It's an argument that reminds me of infant non-permanence, and I'm a bit confused how it convinces anyone of anything.  But then I encounter this in the Answers in Genisis Statement of Faith:

"By definition, no apparent, perceived or claimed evidence in any field, including history and chronology, can be valid if it contradicts the scriptural record. Of primary importance is the fact that evidence is always subject to interpretation by fallible people who do not possess all information." 

Similarly...

Third, there was one question after the presentation from CNN's Tom Foreman, during the questions from the audience segment, that caught my eye.  It perhaps should have been the very first question asked, and is the most important one from the entire two hours. (Bold text mine.)

Q: What, if anything, would ever change your mind? 

Ham: “Well, the answer to that question is, I’m a Christian. And as a Christian I can not prove it to you, but God has definitely shown me very clearly, through his word, and shown himself in the person of Jesus Christ. The Bible is the word of God. I admit that is where I start from. I can challenge people, that you can go and test that. You can make predictions against that. You can check the prophecies. You can check the statements in Genesis. You can check that. And I did a little bit of that tonight. And I can’t ultimately prove that to you. All I can do is to say to someone, look, if the Bible really is what it claims to be, if it really is the word of God and that is what it claims, then check it out. Now the Bible says if you come to God believing that he is, he’ll reveal himself to you. And you will know. As Christians we can say we know.  And so as far as the word of God is concerned, no, no one is ever going to convince me that the word of God is not true.”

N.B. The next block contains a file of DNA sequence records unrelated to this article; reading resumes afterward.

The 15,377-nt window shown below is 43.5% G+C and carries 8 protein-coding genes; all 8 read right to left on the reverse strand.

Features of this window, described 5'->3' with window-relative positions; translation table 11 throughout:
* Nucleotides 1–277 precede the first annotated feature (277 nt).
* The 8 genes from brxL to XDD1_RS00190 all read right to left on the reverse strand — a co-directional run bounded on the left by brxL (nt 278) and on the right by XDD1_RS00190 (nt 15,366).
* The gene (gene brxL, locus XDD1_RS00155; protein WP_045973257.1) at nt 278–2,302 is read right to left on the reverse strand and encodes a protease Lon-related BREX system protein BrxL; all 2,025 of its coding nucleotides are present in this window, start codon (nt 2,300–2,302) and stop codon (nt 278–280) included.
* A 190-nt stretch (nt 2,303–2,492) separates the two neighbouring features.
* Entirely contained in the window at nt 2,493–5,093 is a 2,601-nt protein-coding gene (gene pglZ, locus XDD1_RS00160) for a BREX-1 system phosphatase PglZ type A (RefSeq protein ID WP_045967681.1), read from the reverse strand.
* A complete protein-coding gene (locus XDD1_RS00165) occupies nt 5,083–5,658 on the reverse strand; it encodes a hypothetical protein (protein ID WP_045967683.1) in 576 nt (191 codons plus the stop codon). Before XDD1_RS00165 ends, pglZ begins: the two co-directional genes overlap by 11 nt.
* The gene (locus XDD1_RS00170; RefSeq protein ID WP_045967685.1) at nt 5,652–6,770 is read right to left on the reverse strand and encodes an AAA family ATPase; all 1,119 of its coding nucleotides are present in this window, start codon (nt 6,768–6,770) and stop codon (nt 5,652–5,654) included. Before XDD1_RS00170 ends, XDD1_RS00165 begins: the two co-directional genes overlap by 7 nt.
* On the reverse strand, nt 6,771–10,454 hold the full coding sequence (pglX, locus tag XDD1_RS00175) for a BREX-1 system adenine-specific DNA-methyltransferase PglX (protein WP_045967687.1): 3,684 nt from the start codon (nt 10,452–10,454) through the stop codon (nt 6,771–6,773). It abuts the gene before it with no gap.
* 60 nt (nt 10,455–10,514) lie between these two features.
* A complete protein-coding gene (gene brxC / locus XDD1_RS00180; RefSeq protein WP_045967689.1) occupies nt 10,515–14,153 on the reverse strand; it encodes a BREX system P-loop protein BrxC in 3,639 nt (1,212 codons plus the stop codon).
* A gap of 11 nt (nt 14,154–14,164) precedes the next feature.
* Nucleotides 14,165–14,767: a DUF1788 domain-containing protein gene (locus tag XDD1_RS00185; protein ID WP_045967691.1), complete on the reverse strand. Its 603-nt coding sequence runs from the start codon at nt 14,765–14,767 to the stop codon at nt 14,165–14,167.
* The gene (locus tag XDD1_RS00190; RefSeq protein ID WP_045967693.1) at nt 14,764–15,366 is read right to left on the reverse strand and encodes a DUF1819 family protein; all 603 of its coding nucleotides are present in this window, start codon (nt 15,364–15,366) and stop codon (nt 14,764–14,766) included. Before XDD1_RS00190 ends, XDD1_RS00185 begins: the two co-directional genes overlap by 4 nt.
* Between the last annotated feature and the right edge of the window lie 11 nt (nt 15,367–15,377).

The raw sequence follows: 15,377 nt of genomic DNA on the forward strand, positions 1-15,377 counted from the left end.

Nye: “We would just need one piece of evidence. We would need the fossil that swam from one layer to another. We would need evidence that the universe is not expanding. We would need evidence that the stars appear to be far away but they are not. We would need evidence that rock layers can somehow form in just 4,000 years, instead of the extraordinary amount. We would need evidence that somehow you can reset atomic clocks and keep neutrons from becoming protons. Bring on any of those things, and you would change me immediately. The question I have for you though, fundamentally, and for everybody watching. Mr Ham, what can you prove? What you have done tonight, is spent most of, all of the time, coming up with explanations about the past. What can you really predict? What can you really prove, in a conventional scientific, or, in a conventional, I have an idea that makes a prediction and it comes out the way I see it? This is very troubling to me.”

Intelligent life which ceases to change ceases to be intelligent.

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posted by Erin Butler at 3:08 pm 0 comments